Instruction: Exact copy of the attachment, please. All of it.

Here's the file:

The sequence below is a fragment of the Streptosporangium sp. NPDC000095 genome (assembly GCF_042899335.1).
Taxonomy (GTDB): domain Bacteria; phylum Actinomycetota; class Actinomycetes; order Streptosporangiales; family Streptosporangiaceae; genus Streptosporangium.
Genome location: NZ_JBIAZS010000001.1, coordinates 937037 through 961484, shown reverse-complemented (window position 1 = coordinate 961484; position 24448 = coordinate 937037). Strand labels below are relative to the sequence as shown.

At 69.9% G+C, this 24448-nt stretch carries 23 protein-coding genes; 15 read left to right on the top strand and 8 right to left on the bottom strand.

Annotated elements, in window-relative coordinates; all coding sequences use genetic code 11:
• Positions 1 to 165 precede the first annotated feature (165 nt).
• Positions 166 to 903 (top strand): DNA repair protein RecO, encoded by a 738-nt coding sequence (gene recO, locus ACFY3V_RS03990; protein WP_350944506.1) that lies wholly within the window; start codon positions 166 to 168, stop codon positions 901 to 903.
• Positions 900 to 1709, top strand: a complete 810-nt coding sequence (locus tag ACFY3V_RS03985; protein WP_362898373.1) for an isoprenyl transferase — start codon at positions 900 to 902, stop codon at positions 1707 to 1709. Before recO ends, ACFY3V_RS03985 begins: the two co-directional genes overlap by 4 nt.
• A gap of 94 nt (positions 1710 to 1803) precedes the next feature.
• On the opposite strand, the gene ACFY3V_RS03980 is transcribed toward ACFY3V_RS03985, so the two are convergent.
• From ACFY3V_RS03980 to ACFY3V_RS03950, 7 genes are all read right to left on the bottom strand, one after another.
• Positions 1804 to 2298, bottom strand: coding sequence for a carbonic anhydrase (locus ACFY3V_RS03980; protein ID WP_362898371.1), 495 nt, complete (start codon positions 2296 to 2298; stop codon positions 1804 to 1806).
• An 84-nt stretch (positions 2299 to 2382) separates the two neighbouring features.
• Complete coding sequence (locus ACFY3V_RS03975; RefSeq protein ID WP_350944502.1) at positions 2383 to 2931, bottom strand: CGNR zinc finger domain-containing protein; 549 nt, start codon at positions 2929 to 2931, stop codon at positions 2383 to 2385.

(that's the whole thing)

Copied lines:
The sequence below is a fragment of the Streptosporangium sp. NPDC000095 genome (assembly GCF_042899335.1).
Taxonomy (GTDB): domain Bacteria; phylum Actinomycetota; class Actinomycetes; order Streptosporangiales; family Streptosporangiaceae; genus Streptosporangium.
Genome location: NZ_JBIAZS010000001.1, coordinates 937037 through 961484, shown reverse-complemented (window position 1 = coordinate 961484; position 24448 = coordinate 937037). Strand labels below are relative to the sequence as shown.

At 69.9% G+C, this 24448-nt stretch carries 23 protein-coding genes; 15 read left to right on the top strand and 8 right to left on the bottom strand.

Annotated elements, in window-relative coordinates; all coding sequences use genetic code 11:
• Positions 1 to 165 precede the first annotated feature (165 nt).
• Positions 166 to 903 (top strand): DNA repair protein RecO, encoded by a 738-nt coding sequence (gene recO, locus ACFY3V_RS03990; protein WP_350944506.1) that lies wholly within the window; start codon positions 166 to 168, stop codon positions 901 to 903.
• Positions 900 to 1709, top strand: a complete 810-nt coding sequence (locus tag ACFY3V_RS03985; protein WP_362898373.1) for an isoprenyl transferase — start codon at positions 900 to 902, stop codon at positions 1707 to 1709. Before recO ends, ACFY3V_RS03985 begins: the two co-directional genes overlap by 4 nt.
• A gap of 94 nt (positions 1710 to 1803) precedes the next feature.
• On the opposite strand, the gene ACFY3V_RS03980 is transcribed toward ACFY3V_RS03985, so the two are convergent.
• From ACFY3V_RS03980 to ACFY3V_RS03950, 7 genes are all read right to left on the bottom strand, one after another.
• Positions 1804 to 2298, bottom strand: coding sequence for a carbonic anhydrase (locus ACFY3V_RS03980; protein ID WP_362898371.1), 495 nt, complete (start codon positions 2296 to 2298; stop codon positions 1804 to 1806).
• An 84-nt stretch (positions 2299 to 2382) separates the two neighbouring features.
• Complete coding sequence (locus ACFY3V_RS03975; RefSeq protein ID WP_350944502.1) at positions 2383 to 2931, bottom strand: CGNR zinc finger domain-containing protein; 549 nt, start codon at positions 2929 to 2931, stop codon at positions 2383 to 2385.